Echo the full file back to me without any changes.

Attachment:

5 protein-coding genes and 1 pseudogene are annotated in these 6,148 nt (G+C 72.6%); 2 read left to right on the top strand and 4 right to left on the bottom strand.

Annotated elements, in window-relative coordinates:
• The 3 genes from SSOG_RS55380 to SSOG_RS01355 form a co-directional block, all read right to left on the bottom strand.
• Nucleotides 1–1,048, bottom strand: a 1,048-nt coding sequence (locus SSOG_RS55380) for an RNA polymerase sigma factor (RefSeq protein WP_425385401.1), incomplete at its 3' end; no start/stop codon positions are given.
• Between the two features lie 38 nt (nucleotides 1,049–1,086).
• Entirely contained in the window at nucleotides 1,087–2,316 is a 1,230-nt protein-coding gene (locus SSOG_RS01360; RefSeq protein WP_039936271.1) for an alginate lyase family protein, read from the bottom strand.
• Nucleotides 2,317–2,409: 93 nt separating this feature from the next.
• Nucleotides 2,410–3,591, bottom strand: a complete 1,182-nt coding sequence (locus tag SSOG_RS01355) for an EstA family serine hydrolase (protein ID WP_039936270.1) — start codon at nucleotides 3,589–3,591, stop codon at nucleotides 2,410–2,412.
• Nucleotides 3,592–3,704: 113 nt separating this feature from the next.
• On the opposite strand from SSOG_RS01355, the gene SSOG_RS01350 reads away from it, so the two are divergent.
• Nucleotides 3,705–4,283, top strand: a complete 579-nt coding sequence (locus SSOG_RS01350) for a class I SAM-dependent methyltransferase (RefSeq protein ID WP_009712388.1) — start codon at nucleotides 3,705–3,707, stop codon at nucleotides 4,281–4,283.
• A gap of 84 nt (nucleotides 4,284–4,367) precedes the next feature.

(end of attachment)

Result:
5 protein-coding genes and 1 pseudogene are annotated in these 6,148 nt (G+C 72.6%); 2 read left to right on the top strand and 4 right to left on the bottom strand.

Annotated elements, in window-relative coordinates:
• The 3 genes from SSOG_RS55380 to SSOG_RS01355 form a co-directional block, all read right to left on the bottom strand.
• Nucleotides 1–1,048, bottom strand: a 1,048-nt coding sequence (locus SSOG_RS55380) for an RNA polymerase sigma factor (RefSeq protein WP_425385401.1), incomplete at its 3' end; no start/stop codon positions are given.
• Between the two features lie 38 nt (nucleotides 1,049–1,086).
• Entirely contained in the window at nucleotides 1,087–2,316 is a 1,230-nt protein-coding gene (locus SSOG_RS01360; RefSeq protein WP_039936271.1) for an alginate lyase family protein, read from the bottom strand.
• Nucleotides 2,317–2,409: 93 nt separating this feature from the next.
• Nucleotides 2,410–3,591, bottom strand: a complete 1,182-nt coding sequence (locus tag SSOG_RS01355) for an EstA family serine hydrolase (protein ID WP_039936270.1) — start codon at nucleotides 3,589–3,591, stop codon at nucleotides 2,410–2,412.
• Nucleotides 3,592–3,704: 113 nt separating this feature from the next.
• On the opposite strand from SSOG_RS01355, the gene SSOG_RS01350 reads away from it, so the two are divergent.
• Nucleotides 3,705–4,283, top strand: a complete 579-nt coding sequence (locus SSOG_RS01350) for a class I SAM-dependent methyltransferase (RefSeq protein ID WP_009712388.1) — start codon at nucleotides 3,705–3,707, stop codon at nucleotides 4,281–4,283.
• A gap of 84 nt (nucleotides 4,284–4,367) precedes the next feature.